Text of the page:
Eric Posner: Justice Within Limits
The trial of Saddam Hussein will have the same structure as a certain type of detective novel: we know who did it, and we know how it will all end; the only mystery is how we will get there. The defendant will be found guilty of crimes against humanity -- but will he be able, in the process, to discredit the Iraqi government and strengthen the hand of the insurgency? Unless the Iraqis and their American advisers pay close attention to the politics of the trial, the answer may well be yes.
Every international criminal trial has a political dimension, thinly veiled by the official account. Officially, the defendant is guilty of atrocities, yet is being granted procedural rights that he would never have granted to his own enemies, thus vindicating the rule of law. The underlying politics, on the other hand, reflect the need for a settlement that gives members of the old regime a reason to participate in the new one.
For example, the Nuremberg trials after World War II were presented as an advance of the rule of law into international politics. But it was quickly realized that the logic behind the rule of law implied that everyone who participated in the Nazi regime would have to be punished, a result that was incompatible with political needs -- enabling Germany first to feed its own people, then to participate as a liberal democracy in the postwar international order. An early, idealistic effort to punish nearly everyone involved in Nazi atrocities was abandoned. This pattern was more or less duplicated in postwar Japan. In the transitions to democracy made in Eastern Europe after the collapse of the Soviet Union, many leaders avoided trials and pursued reconciliation.
The lesson for Iraqis that it will avoid civil war only if lower-level former Baathists believe that they have a role in the new political order. They will be watching the trial carefully to see whether the legal theories used against Saddam Hussein sweep in all those complicit in the regime.
The only current charge against Mr. Hussein (and seven of his aides) stems from the executions and detentions of Iraqis after a failed assassination attempt in the town of Dujailin 1982. The question is, are all the people involved in this event to be treated as criminals? If so, does this include every soldier or security agent or prison guard who detained people? What about owners of the banks that financed the regime, the factories that produced its weapons? The decisions made in the trial will begin to answer these questions, and the more they suggest expansive liability, the bleaker the outlook for peace will be.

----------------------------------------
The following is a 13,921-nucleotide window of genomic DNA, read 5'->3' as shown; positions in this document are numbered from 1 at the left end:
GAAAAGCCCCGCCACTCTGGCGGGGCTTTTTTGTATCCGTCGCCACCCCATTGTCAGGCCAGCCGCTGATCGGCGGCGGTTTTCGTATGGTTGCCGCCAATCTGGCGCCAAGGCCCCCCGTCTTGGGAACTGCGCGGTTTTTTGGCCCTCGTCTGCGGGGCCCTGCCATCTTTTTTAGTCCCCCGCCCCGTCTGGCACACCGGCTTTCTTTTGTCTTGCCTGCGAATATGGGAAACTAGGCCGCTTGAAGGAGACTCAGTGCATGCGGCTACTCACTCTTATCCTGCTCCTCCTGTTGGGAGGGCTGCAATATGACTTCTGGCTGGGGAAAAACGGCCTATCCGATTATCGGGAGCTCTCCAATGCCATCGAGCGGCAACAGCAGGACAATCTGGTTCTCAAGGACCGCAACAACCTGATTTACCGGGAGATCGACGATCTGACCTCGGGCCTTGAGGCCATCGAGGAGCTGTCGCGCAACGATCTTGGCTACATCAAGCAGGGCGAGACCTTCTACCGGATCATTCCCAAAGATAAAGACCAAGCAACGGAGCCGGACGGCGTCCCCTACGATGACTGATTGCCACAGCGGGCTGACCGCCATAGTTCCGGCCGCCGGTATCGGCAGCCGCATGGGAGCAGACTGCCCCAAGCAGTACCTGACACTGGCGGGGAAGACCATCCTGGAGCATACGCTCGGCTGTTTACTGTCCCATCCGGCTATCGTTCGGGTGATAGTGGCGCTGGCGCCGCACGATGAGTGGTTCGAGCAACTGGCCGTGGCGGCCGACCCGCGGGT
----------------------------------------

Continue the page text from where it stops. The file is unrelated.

This is not to advocate a blanket amnesty. The question is where the line should be drawn. The answer depends not on law but on politics, on the importance of the members of the old government for the success of the new one. It is unfortunate that this political question must be answered in a legal forum. It is unlikely that the judges have the political acumen that would allow them to draw the line in the right place; indeed, they will most likely resent the suggestion that their decisions should reflect politics in any way.
If so, the line-drawing question will be thrown back into the political arena, where narrowly defined amnesties can be devised. But the politicians have enough problems without having to repudiate judicial decisions, which would place the legitimacy of the infant government and the independence of the judiciary in doubt.
To avoid such dangers, the judges should resist the Nuremberg-like impulse to advance the international rule of law by asserting expansive theories of liability like complicity and limiting defenses like ''just following orders.'' They should convict Saddam Hussein on the narrowest grounds possible, so that his former supporters do not infer that they will be placed in legal jeopardy as well.
Yes, Saddam Hussein's victims and international lawyers would complain, but Iraq will not enjoy peace unless the Baathists are brought back within the political fold.
Eric Posner, a law professor at the University of Chicago, is the co-author of The Limits of International Law.
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